The Philippines has been greatly influenced by Chinese cooking since the time of Chinese trading with the Philippines centuries ago. In fact many Filipinos are partly Chinese; case in point, I am partly Chinese.
Siomai or steamed pork dumpling is Chinese in origin. My version has a slight twist: the exchange of rice in place of wonton wrapper. The reason for this exchange is that sometimes the wonton wrapper gets soggy and looks wilted; whereas rice makes the Siomai look always fresh.
I remember tasting my first siomai when I was a grade schooler at the Assumption Convent in Manila. The nuns sold these dumplings bought from the famous “Ma Mon Luk” restaurant during the school fairs.
Siomai makes great merienda fare. It is also good for cocktails or as a main dish.
Full recipe below but let me share with you some photos when I last made siomai.
The original version of this recipe that uses wonton wrappers appears in my book “The Secret Is in the Sauce” which you can purchase here.
This recipe also appears in masarap.ph
Siomai (Steamed Pork and Shrimp Dumplings)
Siomai makes great merienda fare. It is also good for cocktails or as a main dish. This version uses rice instead of wonton wrappers.
- 500 grams ground pork
- 250 grams shrimps – steamed, peeled and cut into tiny cubes
- 1/2 cup carrots – peeled, cut into tiny cubes 1/8-inch size
- 3/4 cup water chestnuts or singkamas – cut into tiny cubes (water chestnuts preferred)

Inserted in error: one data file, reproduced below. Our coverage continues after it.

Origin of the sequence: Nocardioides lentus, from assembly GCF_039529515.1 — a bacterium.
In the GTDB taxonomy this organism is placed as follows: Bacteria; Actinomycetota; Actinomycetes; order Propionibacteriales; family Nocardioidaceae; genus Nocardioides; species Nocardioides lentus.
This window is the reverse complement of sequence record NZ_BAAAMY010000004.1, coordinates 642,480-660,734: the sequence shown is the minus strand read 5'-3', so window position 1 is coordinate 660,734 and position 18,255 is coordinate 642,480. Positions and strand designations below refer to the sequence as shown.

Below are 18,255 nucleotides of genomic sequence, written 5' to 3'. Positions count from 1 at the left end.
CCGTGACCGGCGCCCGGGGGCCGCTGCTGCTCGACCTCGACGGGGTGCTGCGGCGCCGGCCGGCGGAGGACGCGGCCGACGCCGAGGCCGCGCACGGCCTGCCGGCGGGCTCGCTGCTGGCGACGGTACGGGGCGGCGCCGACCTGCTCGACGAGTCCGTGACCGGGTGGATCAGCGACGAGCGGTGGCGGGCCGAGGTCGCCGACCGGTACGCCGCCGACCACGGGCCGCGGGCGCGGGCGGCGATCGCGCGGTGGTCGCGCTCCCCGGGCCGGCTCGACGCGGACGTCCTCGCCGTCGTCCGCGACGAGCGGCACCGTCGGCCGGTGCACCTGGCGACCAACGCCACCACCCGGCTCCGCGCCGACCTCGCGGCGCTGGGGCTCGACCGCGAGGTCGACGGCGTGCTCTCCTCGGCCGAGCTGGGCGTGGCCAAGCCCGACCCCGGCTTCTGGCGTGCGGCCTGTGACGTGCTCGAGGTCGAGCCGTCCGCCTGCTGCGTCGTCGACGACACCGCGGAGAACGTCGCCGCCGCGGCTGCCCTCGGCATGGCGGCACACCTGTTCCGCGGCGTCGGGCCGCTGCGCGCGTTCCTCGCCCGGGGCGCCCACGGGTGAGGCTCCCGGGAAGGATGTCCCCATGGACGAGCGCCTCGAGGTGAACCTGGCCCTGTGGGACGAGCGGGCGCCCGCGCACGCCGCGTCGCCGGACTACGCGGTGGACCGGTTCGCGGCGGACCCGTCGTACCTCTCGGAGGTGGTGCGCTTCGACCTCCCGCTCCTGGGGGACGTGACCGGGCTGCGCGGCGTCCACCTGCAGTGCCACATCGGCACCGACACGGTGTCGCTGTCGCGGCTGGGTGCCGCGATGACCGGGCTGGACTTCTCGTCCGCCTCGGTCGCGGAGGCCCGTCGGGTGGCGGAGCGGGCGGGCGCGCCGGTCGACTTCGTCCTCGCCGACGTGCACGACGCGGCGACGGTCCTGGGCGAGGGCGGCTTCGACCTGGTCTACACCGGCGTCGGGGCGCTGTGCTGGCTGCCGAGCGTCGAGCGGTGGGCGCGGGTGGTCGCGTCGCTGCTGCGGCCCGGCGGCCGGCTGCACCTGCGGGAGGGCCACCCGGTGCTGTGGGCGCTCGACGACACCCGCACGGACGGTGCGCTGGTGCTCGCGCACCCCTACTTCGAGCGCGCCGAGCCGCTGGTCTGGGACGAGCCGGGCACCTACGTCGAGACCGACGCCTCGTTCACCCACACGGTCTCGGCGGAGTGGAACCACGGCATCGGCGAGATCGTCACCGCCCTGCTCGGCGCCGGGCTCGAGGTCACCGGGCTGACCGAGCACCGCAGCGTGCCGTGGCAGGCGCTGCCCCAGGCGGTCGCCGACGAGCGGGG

- 1/4 cup spring onions – finely chopped
- 1/2 cup pork luncheon meat (Spam) or ham – cut into tiny cubes
- 3 pieces dried black Chinese mushrooms – soaked in hot water till soft, drained, stems removed, and cut into tiny pieces or 1/2 cup finely chopped fresh Shiitake mushrooms
- 1 teaspoon finely grated ginger
- 1 tablespoon sea salt
- 1 tablespoon sesame oil
- 3 tablespoons oyster sauce
- 2 tablespoons soy sauce
- 3 egg whites
- 1 teaspoon freshly ground black pepper
- 1 cup (125 grams) cornstarch (corn flour)
- 1 cup (185 grams) uncooked rice – soaked in water for 1 hour and drained or 50 pieces wonton wrappers
- 1/2 cup frozen green peas (optional for decoration)
- Dipping Sauce
- 1/2 cup soy sauce
- 1 tablespoon calamansi or lemon juice
- 1/2 teaspoon hot sauce (Tabasco or your preferred chili sauce)
- 1/4 teaspoon sesame oil
- 1 tablespoon sugar
Wear plastic gloves and, with hands, combine all the ingredients except rice or wrapper and peas, until well blended.
With hands, shape mixture into 1 1/2-inch balls and roll in rice until the whole ball is covered with rice.
Set aside on a tray until all the balls have been rolled.
Optional: Place a pea on top of each ball as decoration.
Arrange the dumplings in single layer on an oiled basket steamer or line steamer basket with "katcha" (muslin cloth).
Have two inches of water in the bottom layer of steamer and bring to a boil.
Place the steamer basket on top and steam dumplings for 20 to 30 minutes or until the dumplings and rice are cooked.
Serve with the dipping sauce.
Mix all ingredients in a small bowl to serve on the side.
- Wrap the steamer cover with ‘katcha’ so it catches the steam and prevents water dripping back to the dumplings. This will keep the siomai from getting soggy specially if you are using wonton wrappers.
- Alternative and fun way of serving the sauce is to use a clean, unused spray bottle for an even coating over the siomai.
Page updated on February 20, 2020 with photos.